The readings in Music: A Very Short Introduction were fascinating, and I thought that I would focus on those for this week's entry. In particular, I thought I would comment upon and dissect the quote that attention was called to in this week's reading assignment. The quote is by Phillip Brett, and it reads as follows: “ [music is] an enclave in our society—a sisterhood or brotherhood of lovers, music lovers, united by an unmediated form of communication that is only by imperfect analogy called a language, 'the' language of feeling” (pp. 122).
“Music is a language”—it's a phrase used ad nauseam by many when asked “what is music,” and it's a phrase that I have always believed to be false. Frankly, I don't always even think of music as a form of communication (perhaps the idea fits into the category of “transparent ideology”), although such an argument goes beyond what I want to talk about here—for now, I want to focus just on the idea that music is a language of some type.
The first word in the quote that I would point out is the word “enclave.” What is an enclave? It is “any small, distinct area or group enclosed or isolated within a larger one” (definition can be found here). This idea of an enclave of music lovers speaks of a number of different things. First, an enclave of music probably speaks of an enclave of a certain type of music; there are, in this view, probably many enclaves of music. Second, an enclave of music lovers—that is, this enclave is made up of people for whom the love of music is found to be larger than in the average person, thus the distinction. So, what is here is a group of people who love a particular type of music more than the average person—and furthermore, the idea of an enclave further connotes the idea that these people are in some way separate, as if shielded or insulated. Also interesting in this regard is the passage “a sisterhood or brotherhood.” Why the distinction made by the word “or?” Apparently, it is impossible for it to be both. That is rather fascinating, as it presents a further degree of separation.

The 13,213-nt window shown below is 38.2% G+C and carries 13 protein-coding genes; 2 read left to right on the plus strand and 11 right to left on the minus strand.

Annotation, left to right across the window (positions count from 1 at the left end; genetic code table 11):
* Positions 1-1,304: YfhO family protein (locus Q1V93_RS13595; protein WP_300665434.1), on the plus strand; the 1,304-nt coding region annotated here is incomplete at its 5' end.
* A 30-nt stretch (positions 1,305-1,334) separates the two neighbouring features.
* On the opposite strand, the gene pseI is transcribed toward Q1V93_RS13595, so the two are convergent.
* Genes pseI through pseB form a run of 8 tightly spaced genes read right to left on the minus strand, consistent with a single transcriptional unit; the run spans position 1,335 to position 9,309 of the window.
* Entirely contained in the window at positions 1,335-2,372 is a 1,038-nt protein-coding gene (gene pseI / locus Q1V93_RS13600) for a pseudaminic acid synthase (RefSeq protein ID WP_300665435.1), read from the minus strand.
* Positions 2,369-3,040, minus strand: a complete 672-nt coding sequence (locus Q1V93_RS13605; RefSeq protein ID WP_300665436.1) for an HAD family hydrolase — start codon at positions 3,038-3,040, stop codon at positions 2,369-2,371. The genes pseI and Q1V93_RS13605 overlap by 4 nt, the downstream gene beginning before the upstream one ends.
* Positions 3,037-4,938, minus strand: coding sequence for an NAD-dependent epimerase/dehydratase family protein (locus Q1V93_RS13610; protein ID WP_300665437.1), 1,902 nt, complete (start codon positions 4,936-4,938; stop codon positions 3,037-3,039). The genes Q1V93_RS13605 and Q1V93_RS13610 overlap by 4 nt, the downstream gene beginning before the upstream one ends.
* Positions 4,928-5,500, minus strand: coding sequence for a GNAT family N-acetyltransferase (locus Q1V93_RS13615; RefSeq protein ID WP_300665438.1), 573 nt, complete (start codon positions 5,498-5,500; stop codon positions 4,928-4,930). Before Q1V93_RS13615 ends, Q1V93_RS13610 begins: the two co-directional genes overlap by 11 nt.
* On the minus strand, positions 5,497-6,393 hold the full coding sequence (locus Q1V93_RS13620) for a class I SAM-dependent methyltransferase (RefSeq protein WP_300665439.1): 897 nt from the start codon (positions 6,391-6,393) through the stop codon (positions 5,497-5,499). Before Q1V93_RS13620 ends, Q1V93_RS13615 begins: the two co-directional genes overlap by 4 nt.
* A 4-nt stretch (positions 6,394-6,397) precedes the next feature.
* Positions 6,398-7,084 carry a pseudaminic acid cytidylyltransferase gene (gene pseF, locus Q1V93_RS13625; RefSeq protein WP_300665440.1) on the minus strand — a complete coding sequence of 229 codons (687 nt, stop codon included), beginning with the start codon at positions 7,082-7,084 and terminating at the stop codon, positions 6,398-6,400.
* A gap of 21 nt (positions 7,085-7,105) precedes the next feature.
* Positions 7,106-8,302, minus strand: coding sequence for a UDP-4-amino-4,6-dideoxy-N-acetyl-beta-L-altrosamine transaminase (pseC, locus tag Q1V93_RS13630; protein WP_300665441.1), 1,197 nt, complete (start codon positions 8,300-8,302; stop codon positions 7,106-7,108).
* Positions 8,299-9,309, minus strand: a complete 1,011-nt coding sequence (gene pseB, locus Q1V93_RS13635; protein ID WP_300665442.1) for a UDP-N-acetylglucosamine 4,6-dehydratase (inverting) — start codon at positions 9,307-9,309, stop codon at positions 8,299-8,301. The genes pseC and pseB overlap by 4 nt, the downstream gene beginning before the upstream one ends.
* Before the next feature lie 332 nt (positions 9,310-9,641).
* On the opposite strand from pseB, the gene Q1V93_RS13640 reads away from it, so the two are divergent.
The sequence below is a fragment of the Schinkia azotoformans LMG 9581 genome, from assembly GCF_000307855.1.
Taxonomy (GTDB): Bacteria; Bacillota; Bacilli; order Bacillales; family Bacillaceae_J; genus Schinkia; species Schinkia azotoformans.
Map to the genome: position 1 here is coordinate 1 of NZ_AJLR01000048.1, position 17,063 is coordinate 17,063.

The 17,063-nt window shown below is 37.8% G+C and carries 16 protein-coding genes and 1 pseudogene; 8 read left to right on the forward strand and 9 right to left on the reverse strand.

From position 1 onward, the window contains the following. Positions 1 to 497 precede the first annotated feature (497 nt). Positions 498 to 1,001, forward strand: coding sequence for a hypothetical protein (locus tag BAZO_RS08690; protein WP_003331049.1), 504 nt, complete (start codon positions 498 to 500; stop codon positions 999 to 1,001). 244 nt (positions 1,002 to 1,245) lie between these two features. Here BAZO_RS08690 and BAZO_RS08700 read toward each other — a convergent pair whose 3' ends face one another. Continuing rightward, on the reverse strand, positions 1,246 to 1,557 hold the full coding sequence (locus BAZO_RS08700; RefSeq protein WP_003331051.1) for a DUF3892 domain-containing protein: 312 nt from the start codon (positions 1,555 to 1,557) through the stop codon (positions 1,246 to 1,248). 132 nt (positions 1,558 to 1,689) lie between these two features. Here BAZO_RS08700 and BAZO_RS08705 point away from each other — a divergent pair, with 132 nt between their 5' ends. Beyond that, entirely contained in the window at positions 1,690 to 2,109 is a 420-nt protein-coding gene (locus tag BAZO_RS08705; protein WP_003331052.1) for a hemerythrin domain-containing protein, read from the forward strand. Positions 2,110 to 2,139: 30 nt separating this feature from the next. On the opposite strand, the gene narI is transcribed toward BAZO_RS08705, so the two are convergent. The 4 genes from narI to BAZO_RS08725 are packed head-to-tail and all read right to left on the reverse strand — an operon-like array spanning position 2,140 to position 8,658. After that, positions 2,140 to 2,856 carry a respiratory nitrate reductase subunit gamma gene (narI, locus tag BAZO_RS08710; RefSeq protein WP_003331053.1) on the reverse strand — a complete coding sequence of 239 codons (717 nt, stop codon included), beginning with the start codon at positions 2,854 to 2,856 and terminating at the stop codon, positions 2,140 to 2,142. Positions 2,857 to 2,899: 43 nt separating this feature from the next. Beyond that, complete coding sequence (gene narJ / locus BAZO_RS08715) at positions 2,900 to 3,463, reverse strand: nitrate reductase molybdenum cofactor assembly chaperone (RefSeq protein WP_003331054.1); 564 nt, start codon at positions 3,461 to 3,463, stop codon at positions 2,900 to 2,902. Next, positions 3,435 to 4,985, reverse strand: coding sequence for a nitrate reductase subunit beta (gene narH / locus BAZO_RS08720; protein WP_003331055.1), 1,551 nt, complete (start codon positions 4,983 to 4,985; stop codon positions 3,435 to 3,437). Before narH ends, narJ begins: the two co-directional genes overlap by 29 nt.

Next, I would point out the phrase “united by an unmediated form of communication” and continuing through “by imperfect analogy called a language.” I find this phrase to be a bit peculiar, and I believe that it especially supports my general thoughts on music as a language. “Unmediated” connotes several things: 1.) that there are no established or agreed upon musical items/parameters/etc. that convey any particular thought or meaning; 2.) that there is no person/group/etc. who can define or establish such guidelines (it can be attempted, but not achieved—sorry music theorists and musicologists); 3.) that any such attempt must be in some way a form of censorship, causing things to now be “mediated.” Now, for this to a be a form of communication that “only by imperfect analogy [is] called a language” to me not only seems to be a stretch, but it seems impossible. To even be called an imperfect analogy is too generous.
The problem is that music is not attempting in any way to be a language—no, not even of feeling (in fact, let me point out a subtlety—music cannot attempt anything, even though we often speak of it as something that does; we are the ones who attempt, and thus we often have to explain, verbally, our music). As I would image one would notice from the readings, music, composed or performed, is actually a reflection of thought and feeling, not thought or feeling itself, and not the attempt of communicating thought or feeling—music has more to do with mirrors than it does with words.